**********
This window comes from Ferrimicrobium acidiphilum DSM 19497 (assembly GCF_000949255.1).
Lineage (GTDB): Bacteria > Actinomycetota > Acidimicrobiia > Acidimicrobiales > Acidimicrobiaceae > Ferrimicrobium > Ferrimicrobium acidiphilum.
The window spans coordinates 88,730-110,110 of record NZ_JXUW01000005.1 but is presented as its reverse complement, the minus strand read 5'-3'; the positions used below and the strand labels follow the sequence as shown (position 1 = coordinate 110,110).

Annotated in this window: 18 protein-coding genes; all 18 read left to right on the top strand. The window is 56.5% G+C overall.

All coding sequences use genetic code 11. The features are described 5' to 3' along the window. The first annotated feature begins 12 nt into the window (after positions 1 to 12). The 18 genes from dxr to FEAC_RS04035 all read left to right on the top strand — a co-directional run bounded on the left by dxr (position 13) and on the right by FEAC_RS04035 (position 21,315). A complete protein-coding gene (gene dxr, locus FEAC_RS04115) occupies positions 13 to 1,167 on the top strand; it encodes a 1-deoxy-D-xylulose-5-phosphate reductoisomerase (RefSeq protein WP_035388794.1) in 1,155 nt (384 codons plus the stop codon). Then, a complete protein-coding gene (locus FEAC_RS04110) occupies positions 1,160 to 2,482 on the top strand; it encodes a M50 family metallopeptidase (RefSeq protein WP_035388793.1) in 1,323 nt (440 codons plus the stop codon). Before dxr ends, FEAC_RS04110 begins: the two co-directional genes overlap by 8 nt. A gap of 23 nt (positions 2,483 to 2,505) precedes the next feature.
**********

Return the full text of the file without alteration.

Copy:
This window comes from Ferrimicrobium acidiphilum DSM 19497 (assembly GCF_000949255.1).
Lineage (GTDB): Bacteria > Actinomycetota > Acidimicrobiia > Acidimicrobiales > Acidimicrobiaceae > Ferrimicrobium > Ferrimicrobium acidiphilum.
The window spans coordinates 88,730-110,110 of record NZ_JXUW01000005.1 but is presented as its reverse complement, the minus strand read 5'-3'; the positions used below and the strand labels follow the sequence as shown (position 1 = coordinate 110,110).

Annotated in this window: 18 protein-coding genes; all 18 read left to right on the top strand. The window is 56.5% G+C overall.

All coding sequences use genetic code 11. The features are described 5' to 3' along the window. The first annotated feature begins 12 nt into the window (after positions 1 to 12). The 18 genes from dxr to FEAC_RS04035 all read left to right on the top strand — a co-directional run bounded on the left by dxr (position 13) and on the right by FEAC_RS04035 (position 21,315). A complete protein-coding gene (gene dxr, locus FEAC_RS04115) occupies positions 13 to 1,167 on the top strand; it encodes a 1-deoxy-D-xylulose-5-phosphate reductoisomerase (RefSeq protein WP_035388794.1) in 1,155 nt (384 codons plus the stop codon). Then, a complete protein-coding gene (locus FEAC_RS04110) occupies positions 1,160 to 2,482 on the top strand; it encodes a M50 family metallopeptidase (RefSeq protein WP_035388793.1) in 1,323 nt (440 codons plus the stop codon). Before dxr ends, FEAC_RS04110 begins: the two co-directional genes overlap by 8 nt. A gap of 23 nt (positions 2,483 to 2,505) precedes the next feature.